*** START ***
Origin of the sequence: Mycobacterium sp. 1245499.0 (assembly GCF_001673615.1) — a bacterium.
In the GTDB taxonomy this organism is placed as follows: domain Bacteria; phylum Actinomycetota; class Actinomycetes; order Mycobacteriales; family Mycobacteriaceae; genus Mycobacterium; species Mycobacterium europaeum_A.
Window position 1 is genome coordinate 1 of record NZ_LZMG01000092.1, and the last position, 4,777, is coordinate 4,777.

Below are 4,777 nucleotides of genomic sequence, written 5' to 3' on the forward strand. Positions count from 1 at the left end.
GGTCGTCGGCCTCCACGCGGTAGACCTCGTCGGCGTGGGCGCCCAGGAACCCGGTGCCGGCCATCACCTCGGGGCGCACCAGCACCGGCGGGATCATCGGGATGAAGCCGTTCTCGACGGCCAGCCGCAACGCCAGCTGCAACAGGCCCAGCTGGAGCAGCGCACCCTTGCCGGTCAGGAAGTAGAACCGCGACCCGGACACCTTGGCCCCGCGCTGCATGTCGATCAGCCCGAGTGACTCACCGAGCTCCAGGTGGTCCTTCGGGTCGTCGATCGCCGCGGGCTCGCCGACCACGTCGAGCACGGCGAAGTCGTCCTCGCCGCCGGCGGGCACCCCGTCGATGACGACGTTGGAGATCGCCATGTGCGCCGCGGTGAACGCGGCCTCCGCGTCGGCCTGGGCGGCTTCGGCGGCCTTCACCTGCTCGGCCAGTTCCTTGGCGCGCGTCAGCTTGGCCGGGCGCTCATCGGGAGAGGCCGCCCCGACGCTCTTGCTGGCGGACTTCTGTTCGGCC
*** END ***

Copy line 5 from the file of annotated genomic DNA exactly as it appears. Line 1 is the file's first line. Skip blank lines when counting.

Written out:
GGTCGTCGGCCTCCACGCGGTAGACCTCGTCGGCGTGGGCGCCCAGGAACCCGGTGCCGGCCATCACCTCGGGGCGCACCAGCACCGGCGGGATCATCGGGATGAAGCCGTTCTCGACGGCCAGCCGCAACGCCAGCTGCAACAGGCCCAGCTGGAGCAGCGCACCCTTGCCGGTCAGGAAGTAGAACCGCGACCCGGACACCTTGGCCCCGCGCTGCATGTCGATCAGCCCGAGTGACTCACCGAGCTCCAGGTGGTCCTTCGGGTCGTCGATCGCCGCGGGCTCGCCGACCACGTCGAGCACGGCGAAGTCGTCCTCGCCGCCGGCGGGCACCCCGTCGATGACGACGTTGGAGATCGCCATGTGCGCCGCGGTGAACGCGGCCTCCGCGTCGGCCTGGGCGGCTTCGGCGGCCTTCACCTGCTCGGCCAGTTCCTTGGCGCGCGTCAGCTTGGCCGGGCGCTCATCGGGAGAGGCCGCCCCGACGCTCTTGCTGGCGGACTTCTGTTCGGCC